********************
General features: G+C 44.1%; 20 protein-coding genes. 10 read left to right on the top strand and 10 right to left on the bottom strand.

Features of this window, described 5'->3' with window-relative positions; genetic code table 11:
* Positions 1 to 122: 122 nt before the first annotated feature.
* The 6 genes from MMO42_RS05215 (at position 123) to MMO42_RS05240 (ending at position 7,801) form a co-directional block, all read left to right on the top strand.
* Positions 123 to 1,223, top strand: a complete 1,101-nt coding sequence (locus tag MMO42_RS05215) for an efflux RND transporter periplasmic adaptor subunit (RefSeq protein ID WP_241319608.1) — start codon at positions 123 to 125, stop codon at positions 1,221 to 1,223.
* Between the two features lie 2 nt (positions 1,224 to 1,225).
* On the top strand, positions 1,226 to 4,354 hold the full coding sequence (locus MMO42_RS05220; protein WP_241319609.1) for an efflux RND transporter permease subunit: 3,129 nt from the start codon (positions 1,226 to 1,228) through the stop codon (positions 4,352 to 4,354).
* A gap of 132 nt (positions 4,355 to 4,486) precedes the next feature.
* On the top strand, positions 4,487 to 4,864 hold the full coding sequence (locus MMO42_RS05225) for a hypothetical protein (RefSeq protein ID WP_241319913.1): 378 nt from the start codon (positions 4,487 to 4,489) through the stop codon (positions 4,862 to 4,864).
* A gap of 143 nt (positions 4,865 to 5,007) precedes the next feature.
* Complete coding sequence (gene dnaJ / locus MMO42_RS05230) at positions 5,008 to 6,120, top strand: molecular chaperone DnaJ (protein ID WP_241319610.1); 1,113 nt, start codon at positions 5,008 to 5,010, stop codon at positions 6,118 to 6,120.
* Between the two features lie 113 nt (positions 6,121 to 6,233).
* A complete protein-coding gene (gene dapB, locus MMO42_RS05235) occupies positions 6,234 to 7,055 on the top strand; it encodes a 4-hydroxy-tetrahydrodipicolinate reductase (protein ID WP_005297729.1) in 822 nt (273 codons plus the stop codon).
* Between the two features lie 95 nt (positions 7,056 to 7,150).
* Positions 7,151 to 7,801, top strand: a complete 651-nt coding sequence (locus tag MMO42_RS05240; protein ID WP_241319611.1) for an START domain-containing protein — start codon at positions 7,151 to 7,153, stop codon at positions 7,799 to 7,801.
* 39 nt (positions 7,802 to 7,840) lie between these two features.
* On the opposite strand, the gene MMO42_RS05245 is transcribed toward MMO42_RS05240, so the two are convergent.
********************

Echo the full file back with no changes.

General features: G+C 44.1%; 20 protein-coding genes. 10 read left to right on the top strand and 10 right to left on the bottom strand.

Features of this window, described 5'->3' with window-relative positions; genetic code table 11:
* Positions 1 to 122: 122 nt before the first annotated feature.
* The 6 genes from MMO42_RS05215 (at position 123) to MMO42_RS05240 (ending at position 7,801) form a co-directional block, all read left to right on the top strand.
* Positions 123 to 1,223, top strand: a complete 1,101-nt coding sequence (locus tag MMO42_RS05215) for an efflux RND transporter periplasmic adaptor subunit (RefSeq protein ID WP_241319608.1) — start codon at positions 123 to 125, stop codon at positions 1,221 to 1,223.
* Between the two features lie 2 nt (positions 1,224 to 1,225).
* On the top strand, positions 1,226 to 4,354 hold the full coding sequence (locus MMO42_RS05220; protein WP_241319609.1) for an efflux RND transporter permease subunit: 3,129 nt from the start codon (positions 1,226 to 1,228) through the stop codon (positions 4,352 to 4,354).
* A gap of 132 nt (positions 4,355 to 4,486) precedes the next feature.
* On the top strand, positions 4,487 to 4,864 hold the full coding sequence (locus MMO42_RS05225) for a hypothetical protein (RefSeq protein ID WP_241319913.1): 378 nt from the start codon (positions 4,487 to 4,489) through the stop codon (positions 4,862 to 4,864).
* A gap of 143 nt (positions 4,865 to 5,007) precedes the next feature.
* Complete coding sequence (gene dnaJ / locus MMO42_RS05230) at positions 5,008 to 6,120, top strand: molecular chaperone DnaJ (protein ID WP_241319610.1); 1,113 nt, start codon at positions 5,008 to 5,010, stop codon at positions 6,118 to 6,120.
* Between the two features lie 113 nt (positions 6,121 to 6,233).
* A complete protein-coding gene (gene dapB, locus MMO42_RS05235) occupies positions 6,234 to 7,055 on the top strand; it encodes a 4-hydroxy-tetrahydrodipicolinate reductase (protein ID WP_005297729.1) in 822 nt (273 codons plus the stop codon).
* Between the two features lie 95 nt (positions 7,056 to 7,150).
* Positions 7,151 to 7,801, top strand: a complete 651-nt coding sequence (locus tag MMO42_RS05240; protein ID WP_241319611.1) for an START domain-containing protein — start codon at positions 7,151 to 7,153, stop codon at positions 7,799 to 7,801.
* 39 nt (positions 7,802 to 7,840) lie between these two features.
* On the opposite strand, the gene MMO42_RS05245 is transcribed toward MMO42_RS05240, so the two are convergent.